Tag Archives: Major Labels

The Problem With Music – Awesome Rant by Steve Albini – independent and corporate rock record producer most widely known for producing Nirvana’s “In Utero”.

Whenever I talk to a band who are about to sign with a major label, I always end up thinking of them in a particular context. I imagine a trench, about four feet wide and five feet deep, maybe sixty yards long, filled with runny, decaying shit. I imagine these people, some of them good friends, some of them barely acquaintances, at one end of this trench. I also imagine a faceless industry lackey at the other end holding a fountain pen and a contract waiting to be signed. Nobody can see what’s printed on the contract. It’s too far away, and besides, the shit stench is making everybody’s eyes water. The lackey shouts to everybody that the first one to swim the trench gets to sign the contract. Everybody dives in the trench and they struggle furiously to get to the other end. Two people arrive simultaneously and begin wrestling furiously, clawing each other and dunking each other under the shit. Eventually, one of them capitulates, and there’s only one contestant left. He reaches for the pen, but the Lackey says “Actually, I think you need a little more development. Swim again, please. Backstroke”. And he does of course.

Every major label involved in the hunt for new bands now has on staff a high-profile point man, an “A & R” rep who can present a comfortable face to any prospective band. The initials stand for “Artist and Repertoire.” because historically, the A & R staff would select artists to record music that they had also selected, out of an available pool of each. This is still the case, though not openly. These guys are universally young [about the same age as the bands being wooed], and nowadays they always have some obvious underground rock credibility flag they can wave. Continue reading

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Why Pandora Can’t Get Out of Their Box


Today I was turned on to an interesting article called Pandora founder pursues bigger piece of radio pieby Antony BrunoAccording to the article, the last quarter of last year was the first quarter the company has ever recorded a net profit.

But, to quote the article:

“Despite all this momentum, it’s not enough to sustain the kind of growth Westergren hopes to achieve. Pandora raked in $50 million in revenue in 2009, which the company hopes to double by the end of the year. Of that, it paid $30 million in royalties to the music industry as agreed to in the CRB rate settlement with performance rights organization SoundExchange.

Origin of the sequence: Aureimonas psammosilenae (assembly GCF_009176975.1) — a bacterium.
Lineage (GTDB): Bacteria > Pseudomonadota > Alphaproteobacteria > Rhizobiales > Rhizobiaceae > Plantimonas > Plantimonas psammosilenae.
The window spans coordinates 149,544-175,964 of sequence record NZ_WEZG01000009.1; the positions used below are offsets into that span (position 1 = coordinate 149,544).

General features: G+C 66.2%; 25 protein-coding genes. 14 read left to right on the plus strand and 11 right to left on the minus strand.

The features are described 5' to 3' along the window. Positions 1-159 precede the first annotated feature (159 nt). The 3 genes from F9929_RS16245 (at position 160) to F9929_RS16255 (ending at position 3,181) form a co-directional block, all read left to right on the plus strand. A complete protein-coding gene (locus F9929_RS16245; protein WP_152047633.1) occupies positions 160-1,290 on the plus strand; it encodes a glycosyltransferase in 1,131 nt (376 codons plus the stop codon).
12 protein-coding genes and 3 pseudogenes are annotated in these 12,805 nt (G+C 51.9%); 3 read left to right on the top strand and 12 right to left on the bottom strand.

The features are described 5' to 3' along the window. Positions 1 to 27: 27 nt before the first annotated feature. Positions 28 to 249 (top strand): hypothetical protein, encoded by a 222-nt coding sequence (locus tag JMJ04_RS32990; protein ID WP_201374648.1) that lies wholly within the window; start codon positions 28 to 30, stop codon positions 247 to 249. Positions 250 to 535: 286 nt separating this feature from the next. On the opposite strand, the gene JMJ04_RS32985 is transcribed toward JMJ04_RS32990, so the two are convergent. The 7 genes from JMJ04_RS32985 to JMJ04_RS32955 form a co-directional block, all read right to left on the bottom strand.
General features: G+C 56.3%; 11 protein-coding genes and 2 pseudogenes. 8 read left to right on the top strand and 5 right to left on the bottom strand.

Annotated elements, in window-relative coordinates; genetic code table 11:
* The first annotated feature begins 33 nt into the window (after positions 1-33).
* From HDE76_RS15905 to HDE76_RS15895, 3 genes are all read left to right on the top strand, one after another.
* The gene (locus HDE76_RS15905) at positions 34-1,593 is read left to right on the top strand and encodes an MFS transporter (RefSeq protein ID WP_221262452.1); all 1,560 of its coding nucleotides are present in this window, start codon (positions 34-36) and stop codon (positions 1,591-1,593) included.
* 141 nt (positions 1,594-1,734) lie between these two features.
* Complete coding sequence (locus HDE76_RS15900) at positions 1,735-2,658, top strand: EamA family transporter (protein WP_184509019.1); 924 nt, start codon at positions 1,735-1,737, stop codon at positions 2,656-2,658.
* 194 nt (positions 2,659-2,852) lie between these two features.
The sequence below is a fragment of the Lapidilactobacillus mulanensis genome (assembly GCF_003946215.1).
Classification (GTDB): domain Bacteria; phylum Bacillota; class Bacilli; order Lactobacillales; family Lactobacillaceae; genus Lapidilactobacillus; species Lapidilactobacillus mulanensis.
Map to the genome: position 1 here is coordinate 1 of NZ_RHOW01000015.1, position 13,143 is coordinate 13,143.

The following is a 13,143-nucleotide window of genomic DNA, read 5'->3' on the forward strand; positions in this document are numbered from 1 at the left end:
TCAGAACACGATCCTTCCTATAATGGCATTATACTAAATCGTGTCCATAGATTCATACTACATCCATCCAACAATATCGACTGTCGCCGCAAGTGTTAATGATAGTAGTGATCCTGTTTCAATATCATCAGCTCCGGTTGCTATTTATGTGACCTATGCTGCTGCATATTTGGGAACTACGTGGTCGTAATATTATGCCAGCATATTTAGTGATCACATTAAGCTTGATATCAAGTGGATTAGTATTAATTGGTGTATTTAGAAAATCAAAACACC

That agreement calls for Pandora to pay either a per-stream rate for each song it plays or 25 percent of all revenue, whichever is greater. Pandora needs to generate 8 cents per user per hour to shift the royalty burden to the revenue-share model. Currently, it’s bringing in only 2 cents per user per hour.

‘Pandora can’t survive on network advertising,” Westergren says. “The site’s too expensive to run because of the licensing. We have to command premium rates.’ ”

Their answer to this seems to be creating a situation where artists offer content exclusively on Pandora, and then Pandora would sell the advertising for that content at “premium rates.” This has been found to work in the past for the company, with one example being a Dave Matthews Band listening party. However this solution can essentially only ever be a counter balance on the scale, to the royalty fees paid, and so they will constantly be in a struggle to both convince artists to give exclusive content to the site, and then to sell the advertising at the highest possible price.

Their solution equates to a wad of gum in the hole in the dyke. If Tim Westergren wanted to truly solve his problems once and for all, he will have to think about the situation completely differently. Continue reading

The Top 12 Reasons Not to Sign to a Label

1. Loss of Rights – If you’re a new act, almost 95% of the time, if you want that big label contract, you have to sign over your publishing rights. This is a HUGE problem. Basically, anything you write, which by just the pen touching the paper, or finger touching the key, is automatically copyrighted, you are giving directly to the Label so they can go make more money off of it than you do. Now some people may make the argument that without the label you couldn’t make any money at all, but with the internet getting more and more sophisticated, this will get less and less true, which is already the case for some. ie: Lisa Lavie

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